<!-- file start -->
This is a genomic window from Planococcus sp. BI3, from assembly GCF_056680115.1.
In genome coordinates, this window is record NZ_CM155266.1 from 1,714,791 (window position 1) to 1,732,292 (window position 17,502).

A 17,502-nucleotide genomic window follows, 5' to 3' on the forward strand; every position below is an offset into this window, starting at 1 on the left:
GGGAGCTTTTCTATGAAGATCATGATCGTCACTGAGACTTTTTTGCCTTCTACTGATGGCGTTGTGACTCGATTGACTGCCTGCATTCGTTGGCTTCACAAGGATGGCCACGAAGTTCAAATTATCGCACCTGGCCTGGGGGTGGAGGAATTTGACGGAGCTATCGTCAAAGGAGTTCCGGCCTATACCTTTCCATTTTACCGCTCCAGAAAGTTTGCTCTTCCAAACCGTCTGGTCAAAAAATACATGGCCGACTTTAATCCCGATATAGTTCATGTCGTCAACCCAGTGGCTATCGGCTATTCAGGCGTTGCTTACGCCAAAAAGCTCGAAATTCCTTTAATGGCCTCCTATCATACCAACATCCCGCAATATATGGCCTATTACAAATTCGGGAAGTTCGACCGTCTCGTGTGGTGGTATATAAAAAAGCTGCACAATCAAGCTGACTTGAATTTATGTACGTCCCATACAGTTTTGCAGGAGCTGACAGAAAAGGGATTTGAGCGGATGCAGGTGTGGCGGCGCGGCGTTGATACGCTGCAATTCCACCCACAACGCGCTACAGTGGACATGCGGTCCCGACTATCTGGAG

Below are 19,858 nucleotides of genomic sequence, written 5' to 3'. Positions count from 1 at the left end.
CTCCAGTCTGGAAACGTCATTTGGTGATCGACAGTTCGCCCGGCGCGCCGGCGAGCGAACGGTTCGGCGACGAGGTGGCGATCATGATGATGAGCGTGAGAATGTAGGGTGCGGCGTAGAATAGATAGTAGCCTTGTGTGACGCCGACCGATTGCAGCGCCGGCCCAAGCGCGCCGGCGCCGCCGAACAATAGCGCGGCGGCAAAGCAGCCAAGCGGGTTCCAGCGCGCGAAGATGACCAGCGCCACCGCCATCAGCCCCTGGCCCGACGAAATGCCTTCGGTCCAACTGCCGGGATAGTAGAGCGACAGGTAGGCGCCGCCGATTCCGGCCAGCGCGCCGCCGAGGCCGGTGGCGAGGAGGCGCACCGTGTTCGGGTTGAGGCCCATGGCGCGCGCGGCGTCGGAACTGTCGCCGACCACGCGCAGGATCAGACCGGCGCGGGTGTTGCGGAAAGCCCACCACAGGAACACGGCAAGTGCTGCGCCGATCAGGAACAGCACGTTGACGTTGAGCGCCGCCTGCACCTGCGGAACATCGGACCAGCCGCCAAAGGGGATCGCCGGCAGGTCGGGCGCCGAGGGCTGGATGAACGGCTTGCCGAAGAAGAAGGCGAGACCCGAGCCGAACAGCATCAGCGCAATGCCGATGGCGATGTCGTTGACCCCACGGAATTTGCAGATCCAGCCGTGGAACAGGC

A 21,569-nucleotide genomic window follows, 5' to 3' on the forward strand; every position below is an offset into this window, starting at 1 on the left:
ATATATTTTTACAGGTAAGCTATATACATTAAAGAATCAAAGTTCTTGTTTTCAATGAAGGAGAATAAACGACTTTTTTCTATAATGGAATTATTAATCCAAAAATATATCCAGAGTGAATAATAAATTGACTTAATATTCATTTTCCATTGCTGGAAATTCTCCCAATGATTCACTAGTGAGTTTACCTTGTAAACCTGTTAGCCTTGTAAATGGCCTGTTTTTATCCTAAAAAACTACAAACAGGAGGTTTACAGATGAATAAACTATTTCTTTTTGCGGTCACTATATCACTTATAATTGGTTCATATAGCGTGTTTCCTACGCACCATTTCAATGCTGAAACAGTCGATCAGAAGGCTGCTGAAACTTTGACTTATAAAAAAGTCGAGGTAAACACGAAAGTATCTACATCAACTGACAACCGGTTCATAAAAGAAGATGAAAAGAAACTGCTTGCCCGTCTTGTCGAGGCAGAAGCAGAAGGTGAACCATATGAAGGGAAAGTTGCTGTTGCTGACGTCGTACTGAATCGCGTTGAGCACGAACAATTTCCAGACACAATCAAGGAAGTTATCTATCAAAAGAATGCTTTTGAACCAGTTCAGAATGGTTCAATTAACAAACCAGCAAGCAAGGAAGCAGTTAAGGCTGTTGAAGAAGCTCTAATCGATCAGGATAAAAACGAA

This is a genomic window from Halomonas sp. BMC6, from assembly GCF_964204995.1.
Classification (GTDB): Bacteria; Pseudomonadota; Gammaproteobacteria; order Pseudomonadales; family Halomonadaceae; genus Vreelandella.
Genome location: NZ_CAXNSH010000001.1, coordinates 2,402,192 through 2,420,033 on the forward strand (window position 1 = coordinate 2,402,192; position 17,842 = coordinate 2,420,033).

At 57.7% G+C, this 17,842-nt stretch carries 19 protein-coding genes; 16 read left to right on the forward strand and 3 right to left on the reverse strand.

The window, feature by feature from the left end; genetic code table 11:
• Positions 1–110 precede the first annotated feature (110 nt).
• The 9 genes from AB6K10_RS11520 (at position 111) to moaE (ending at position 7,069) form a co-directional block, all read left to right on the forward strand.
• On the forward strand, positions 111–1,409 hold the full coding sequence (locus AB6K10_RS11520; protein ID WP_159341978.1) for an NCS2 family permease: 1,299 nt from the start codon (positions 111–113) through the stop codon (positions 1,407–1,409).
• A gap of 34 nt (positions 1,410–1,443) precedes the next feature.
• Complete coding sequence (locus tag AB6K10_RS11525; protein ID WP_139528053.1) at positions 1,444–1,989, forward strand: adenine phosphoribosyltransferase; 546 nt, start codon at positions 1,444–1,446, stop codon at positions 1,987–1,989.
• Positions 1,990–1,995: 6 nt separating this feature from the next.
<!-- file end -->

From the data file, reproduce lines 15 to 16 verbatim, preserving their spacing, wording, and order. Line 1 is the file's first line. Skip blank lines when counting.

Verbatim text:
• The 9 genes from AB6K10_RS11520 (at position 111) to moaE (ending at position 7,069) form a co-directional block, all read left to right on the forward strand.
• On the forward strand, positions 111–1,409 hold the full coding sequence (locus AB6K10_RS11520; protein ID WP_159341978.1) for an NCS2 family permease: 1,299 nt from the start codon (positions 111–113) through the stop codon (positions 1,407–1,409).